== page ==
Academic Minute Podcast
Judith DeSena, St. John’s University – A Study of COVID-19 Lockdowns in Two Iconic Brooklyn Neighborhoods
There is still a lot to study from COVID-19 lockdowns.
Judith N. DeSena, Ph.D., is a Professor of Sociology at St. John’s University in Queens, NY. and a resident of Brooklyn, NY. Her work focuses on the study of neighborhoods and the analysis or race, class, and gender within them. Jerome Krase, Ph.D., is Emeritus and Murray Koppelman Professor at Brooklyn College, The City University of New York, and a Brooklyn, NY resident.
A Study of COVID-19 Lockdowns in Two Iconic Brooklyn Neighborhoods
COVID-19 radically changed social life in urban neighborhoods around the globe. Each city, and the residents of the diverse neighborhoods within them, were differently impacted and responded in different ways. In our research, we looked closely at how Brooklynites coped during the lockdown and reopening stages between 2020 and 2022. As activist urban ethnographers, our special focus has been on privileged people, like ourselves, living in two iconic, gentrified Brooklyn neighborhoods, Park Slope and Greenpoint/Williamsburg.
We believe what happened in Brooklyn is informative for understanding pandemic social life in gentrified neighborhoods globally; and comparatively, gives insight to less advantaged localities.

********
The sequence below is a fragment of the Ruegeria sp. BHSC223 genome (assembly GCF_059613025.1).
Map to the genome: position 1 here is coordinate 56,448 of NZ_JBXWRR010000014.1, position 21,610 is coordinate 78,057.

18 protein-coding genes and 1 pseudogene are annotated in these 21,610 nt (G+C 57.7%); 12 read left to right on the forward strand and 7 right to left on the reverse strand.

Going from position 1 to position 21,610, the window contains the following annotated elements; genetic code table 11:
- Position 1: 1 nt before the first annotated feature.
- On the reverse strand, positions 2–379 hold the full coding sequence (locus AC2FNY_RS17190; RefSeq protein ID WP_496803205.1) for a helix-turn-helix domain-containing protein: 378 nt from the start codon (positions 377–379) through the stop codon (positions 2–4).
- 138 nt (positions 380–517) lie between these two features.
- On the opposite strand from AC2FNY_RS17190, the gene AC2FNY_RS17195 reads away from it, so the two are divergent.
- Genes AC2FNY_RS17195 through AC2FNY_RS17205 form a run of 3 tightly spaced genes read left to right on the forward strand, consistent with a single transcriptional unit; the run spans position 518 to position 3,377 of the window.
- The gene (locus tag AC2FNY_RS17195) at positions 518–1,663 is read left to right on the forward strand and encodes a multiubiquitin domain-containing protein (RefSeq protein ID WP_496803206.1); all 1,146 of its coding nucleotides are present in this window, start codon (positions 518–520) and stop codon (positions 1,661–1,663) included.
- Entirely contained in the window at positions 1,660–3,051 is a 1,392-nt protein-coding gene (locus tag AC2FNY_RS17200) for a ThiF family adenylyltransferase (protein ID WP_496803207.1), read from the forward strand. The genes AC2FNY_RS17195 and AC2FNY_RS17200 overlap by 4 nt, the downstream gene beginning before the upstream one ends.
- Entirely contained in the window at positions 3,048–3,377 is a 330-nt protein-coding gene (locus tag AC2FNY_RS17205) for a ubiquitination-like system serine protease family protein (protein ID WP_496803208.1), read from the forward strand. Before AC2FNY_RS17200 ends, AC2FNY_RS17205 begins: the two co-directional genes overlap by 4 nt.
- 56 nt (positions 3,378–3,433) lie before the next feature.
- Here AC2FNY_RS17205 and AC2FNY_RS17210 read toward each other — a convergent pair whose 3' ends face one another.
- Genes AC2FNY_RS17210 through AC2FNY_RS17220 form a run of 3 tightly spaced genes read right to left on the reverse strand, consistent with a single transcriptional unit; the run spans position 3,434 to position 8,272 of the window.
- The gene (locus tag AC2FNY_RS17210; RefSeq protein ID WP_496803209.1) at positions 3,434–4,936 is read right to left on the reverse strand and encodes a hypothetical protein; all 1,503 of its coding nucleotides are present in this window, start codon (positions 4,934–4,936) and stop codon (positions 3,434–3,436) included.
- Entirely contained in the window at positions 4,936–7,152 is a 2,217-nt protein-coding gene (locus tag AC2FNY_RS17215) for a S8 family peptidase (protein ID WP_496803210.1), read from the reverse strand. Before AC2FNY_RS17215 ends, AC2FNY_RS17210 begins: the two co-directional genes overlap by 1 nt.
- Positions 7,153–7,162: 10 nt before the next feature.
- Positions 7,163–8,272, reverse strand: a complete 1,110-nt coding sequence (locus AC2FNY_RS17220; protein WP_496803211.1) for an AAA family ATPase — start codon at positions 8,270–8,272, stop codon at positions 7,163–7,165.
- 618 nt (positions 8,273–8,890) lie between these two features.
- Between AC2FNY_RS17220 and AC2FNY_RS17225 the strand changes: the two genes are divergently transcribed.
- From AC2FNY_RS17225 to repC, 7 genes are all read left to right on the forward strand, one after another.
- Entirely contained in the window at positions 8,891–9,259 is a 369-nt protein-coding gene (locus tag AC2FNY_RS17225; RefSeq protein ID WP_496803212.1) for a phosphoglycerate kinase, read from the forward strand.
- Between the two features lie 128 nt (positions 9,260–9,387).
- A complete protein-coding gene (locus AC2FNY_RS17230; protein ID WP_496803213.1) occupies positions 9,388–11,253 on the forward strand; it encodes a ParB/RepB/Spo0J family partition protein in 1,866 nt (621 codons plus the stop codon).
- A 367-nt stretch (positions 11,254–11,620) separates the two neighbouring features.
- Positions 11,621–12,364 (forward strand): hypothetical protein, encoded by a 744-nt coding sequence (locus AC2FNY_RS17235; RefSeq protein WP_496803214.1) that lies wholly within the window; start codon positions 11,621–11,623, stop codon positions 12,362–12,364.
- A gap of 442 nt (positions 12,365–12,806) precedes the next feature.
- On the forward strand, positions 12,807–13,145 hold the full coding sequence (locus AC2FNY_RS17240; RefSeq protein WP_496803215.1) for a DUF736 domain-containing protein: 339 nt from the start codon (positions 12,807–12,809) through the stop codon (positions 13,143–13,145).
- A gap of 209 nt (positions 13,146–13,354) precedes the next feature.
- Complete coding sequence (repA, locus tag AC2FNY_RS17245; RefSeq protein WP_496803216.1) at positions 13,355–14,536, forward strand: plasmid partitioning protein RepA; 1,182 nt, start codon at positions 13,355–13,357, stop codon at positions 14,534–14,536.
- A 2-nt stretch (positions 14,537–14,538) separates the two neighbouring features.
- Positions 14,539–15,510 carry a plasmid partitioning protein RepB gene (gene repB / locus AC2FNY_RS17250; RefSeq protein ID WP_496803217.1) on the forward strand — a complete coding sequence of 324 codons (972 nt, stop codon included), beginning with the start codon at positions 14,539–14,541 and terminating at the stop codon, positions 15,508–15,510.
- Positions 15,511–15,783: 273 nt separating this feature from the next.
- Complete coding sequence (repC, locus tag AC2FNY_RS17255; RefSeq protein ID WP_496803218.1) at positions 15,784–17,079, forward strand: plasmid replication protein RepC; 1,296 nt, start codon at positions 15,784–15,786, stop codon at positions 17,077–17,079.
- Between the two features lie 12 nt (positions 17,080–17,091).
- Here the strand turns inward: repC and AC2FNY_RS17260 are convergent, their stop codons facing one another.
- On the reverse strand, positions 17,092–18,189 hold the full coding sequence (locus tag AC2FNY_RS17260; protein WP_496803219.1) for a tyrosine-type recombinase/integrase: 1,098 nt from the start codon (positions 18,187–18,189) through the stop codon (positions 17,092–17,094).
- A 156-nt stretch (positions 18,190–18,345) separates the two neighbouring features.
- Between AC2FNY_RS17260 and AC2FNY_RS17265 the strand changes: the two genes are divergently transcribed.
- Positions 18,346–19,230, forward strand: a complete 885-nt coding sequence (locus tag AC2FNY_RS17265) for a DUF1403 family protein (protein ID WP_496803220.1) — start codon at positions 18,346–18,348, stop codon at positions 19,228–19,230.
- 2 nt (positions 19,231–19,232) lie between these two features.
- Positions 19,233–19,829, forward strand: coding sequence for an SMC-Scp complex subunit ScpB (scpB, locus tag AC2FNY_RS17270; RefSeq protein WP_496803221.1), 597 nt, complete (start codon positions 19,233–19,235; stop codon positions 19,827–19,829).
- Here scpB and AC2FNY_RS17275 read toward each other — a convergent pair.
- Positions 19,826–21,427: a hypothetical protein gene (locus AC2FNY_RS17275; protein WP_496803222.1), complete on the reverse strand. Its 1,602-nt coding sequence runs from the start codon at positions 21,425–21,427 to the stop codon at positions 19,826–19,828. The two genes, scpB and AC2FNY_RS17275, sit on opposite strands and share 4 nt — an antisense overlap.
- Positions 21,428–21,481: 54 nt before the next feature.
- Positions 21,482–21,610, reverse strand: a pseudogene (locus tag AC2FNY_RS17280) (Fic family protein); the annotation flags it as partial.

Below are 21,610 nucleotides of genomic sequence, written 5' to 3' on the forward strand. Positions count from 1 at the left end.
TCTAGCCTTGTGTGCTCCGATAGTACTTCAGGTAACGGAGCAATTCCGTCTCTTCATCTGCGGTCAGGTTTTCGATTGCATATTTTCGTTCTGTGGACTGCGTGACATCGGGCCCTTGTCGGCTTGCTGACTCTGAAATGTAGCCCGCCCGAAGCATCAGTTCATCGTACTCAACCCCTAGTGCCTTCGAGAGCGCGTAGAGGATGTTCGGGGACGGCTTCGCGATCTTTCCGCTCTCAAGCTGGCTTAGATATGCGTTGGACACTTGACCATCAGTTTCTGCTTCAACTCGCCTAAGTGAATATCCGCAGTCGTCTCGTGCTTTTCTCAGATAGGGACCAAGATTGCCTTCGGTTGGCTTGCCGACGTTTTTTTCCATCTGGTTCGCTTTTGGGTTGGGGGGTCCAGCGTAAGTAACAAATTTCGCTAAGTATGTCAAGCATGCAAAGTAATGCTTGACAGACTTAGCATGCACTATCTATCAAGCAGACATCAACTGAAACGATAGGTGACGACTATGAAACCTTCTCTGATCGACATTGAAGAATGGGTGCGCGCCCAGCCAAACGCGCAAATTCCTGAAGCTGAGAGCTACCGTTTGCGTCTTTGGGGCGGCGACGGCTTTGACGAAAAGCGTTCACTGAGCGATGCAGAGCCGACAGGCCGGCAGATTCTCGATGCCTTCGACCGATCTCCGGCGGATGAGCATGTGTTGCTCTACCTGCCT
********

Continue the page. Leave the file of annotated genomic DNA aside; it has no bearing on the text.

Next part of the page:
Most studies of social problems ignore the lives of privileged people. This is a problem, because comparative studies of how a wide variety of individuals and neighborhoods respond to risks are necessary for clearer theoretical and methodological understandings of social phenomena.
Our investigation of our gentrified neighborhoods, along with other less privileged venues, demonstrated how the relative affluence or poverty affected residents’ ability to cope as the impacts of the crisis grew, and then eased. We lived in well-appointed homes with our own front and backyards during the lockdown and had only a short walk to a park. We continued to receive regular income and were able to work remotely.
In contrast, the less affluent, especially essential workers, and mothers homeschooling their children, often lived in crowded dwellings and continued working in low-paying jobs. They often were exposed to the virus at work and carried it back to their families. Finally, reports have shown that during the pandemic, poor and working-class neighborhoods, dominated by people of color, were short-changed in terms of access to testing, vaccination, and medical treatment.